Oklahoma Corporation Commissioner Bob Anthony says after 22 years and nearly $800 million, he would like to know exactly how some 3 dozen telephone companies in the state have been using money that came from the controversial High Cost Fund. It is a fund created more than two decades ago to help small phone companies provide service to rural areas of the state.
He has again filed a request for a commission order to reveal detail spending of nearly 36 eligible telephone companies that have received on average $36 million a year. Some of the companies have fewer than 1,000 customers. Commissioner Anthony is also proposing an end to the program that over the years, has kept the public from learning how the money was spent by the small and independent phone companies.
In asking for the abolishment of the program, Anthony issued a statement.
“Because I provided one of the three commissioner signatures on January 30, 1996 to issue Order No. 399040, I now wish to observe the following: Since 1996 the High Cost Fund has distributed about $37 million per year to about 36 eligible telephone companies for a total collection and distribution approaching $800 million. ”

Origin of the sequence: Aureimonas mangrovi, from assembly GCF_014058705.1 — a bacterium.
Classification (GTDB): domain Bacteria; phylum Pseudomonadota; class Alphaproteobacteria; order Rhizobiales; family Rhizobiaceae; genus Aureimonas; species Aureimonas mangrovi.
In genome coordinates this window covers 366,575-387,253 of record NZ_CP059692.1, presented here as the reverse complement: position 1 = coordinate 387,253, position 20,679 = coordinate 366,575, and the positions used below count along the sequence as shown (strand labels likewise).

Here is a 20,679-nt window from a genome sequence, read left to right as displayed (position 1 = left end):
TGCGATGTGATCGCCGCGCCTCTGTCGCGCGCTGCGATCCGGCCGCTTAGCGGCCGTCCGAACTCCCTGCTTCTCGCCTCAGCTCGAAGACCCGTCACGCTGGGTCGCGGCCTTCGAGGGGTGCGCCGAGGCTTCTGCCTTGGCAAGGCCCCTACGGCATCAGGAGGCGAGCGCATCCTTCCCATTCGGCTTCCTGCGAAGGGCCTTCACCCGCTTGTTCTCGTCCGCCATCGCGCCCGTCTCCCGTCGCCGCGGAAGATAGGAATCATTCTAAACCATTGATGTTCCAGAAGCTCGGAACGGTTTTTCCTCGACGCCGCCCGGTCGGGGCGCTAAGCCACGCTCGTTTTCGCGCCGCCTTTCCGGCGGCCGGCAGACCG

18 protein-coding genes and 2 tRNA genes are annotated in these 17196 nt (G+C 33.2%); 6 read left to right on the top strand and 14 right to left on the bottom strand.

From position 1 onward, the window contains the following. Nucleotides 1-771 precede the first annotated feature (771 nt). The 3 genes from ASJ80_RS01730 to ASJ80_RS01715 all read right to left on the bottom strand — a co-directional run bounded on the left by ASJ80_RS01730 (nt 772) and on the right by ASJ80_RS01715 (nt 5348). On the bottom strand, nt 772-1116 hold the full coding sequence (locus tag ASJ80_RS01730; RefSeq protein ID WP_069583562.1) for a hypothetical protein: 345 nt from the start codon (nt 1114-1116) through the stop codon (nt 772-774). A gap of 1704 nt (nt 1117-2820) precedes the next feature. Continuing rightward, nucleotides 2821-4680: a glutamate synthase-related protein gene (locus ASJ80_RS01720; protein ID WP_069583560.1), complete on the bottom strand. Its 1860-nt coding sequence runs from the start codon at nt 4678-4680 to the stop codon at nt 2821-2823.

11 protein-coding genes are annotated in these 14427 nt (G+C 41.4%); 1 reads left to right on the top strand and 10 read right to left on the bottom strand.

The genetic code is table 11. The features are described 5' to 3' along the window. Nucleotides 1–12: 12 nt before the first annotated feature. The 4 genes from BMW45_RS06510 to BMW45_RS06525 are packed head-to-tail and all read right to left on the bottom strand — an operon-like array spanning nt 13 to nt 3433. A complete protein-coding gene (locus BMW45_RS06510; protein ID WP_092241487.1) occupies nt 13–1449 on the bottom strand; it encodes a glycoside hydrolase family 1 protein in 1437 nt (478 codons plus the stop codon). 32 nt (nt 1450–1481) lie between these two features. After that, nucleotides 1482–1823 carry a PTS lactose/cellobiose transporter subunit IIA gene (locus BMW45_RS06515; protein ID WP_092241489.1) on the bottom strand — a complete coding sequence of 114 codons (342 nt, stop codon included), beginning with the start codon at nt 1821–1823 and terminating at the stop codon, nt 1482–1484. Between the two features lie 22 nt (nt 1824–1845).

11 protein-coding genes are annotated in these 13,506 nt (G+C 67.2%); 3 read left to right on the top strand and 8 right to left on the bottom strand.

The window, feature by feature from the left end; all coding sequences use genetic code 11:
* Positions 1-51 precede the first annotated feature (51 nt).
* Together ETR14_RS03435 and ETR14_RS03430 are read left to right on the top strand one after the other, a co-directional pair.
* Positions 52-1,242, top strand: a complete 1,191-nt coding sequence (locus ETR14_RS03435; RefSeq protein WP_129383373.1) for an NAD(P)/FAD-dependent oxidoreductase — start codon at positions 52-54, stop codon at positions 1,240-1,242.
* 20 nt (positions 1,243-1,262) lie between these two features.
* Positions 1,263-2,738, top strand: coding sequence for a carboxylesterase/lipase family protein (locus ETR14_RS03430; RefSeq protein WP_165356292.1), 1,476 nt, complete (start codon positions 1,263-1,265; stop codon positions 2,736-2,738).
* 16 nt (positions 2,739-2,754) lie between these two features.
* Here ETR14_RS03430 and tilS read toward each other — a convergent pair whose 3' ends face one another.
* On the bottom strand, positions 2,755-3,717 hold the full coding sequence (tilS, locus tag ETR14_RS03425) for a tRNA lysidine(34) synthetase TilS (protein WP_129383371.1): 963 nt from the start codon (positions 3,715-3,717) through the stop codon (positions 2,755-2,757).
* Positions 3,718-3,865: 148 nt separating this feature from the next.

The source of the money? Surcharges on the phone bills of landline customers who make in-state, long-distance calls. But fewer and fewer customers have landline phones and the surcharge has grown at least to 11.5 cents a minute.
Over the years, the phone companies have been protected from revealing detailed expenditures of the state funds they received. Anthony is ready to fight the confidentiality. It’s an issue that has irked Commissioner Anthony in the past. The small phone companies have been protected under OCC opinions and have fought any effort to reveal how they have used the funds.
” It might be instructive to conduct a study to see where this money went or how these funds were used? Did service enhancements occur, did modernization result, were new facilities acquired, were there higher salaries or dividends for owners, etc.?” salaries or dividends for owners, etc.?
It’s not the first time he and the commission have asked to abolish the plan or have been asked to determine the necessity of the High Cost Fund. Commissioner Anthony pointed out that a request for necessity was filed in 2010 by the Director of the Public Utility Division. That was 2,626 days ago.
A request was filed March 22, 2012 to abolish the fund—2,149 days ago. Anthony issued a Deliberations Statement Sept. 10, 2013 again proposing to abolish the HCF.
Anthony asked last week at a regular Corporation Commission meeting to do the same, but he didn’t get the support of the two remaining commissioners. Instead, Order No. 673325 will allow another $92 million to be given to the small phone companies.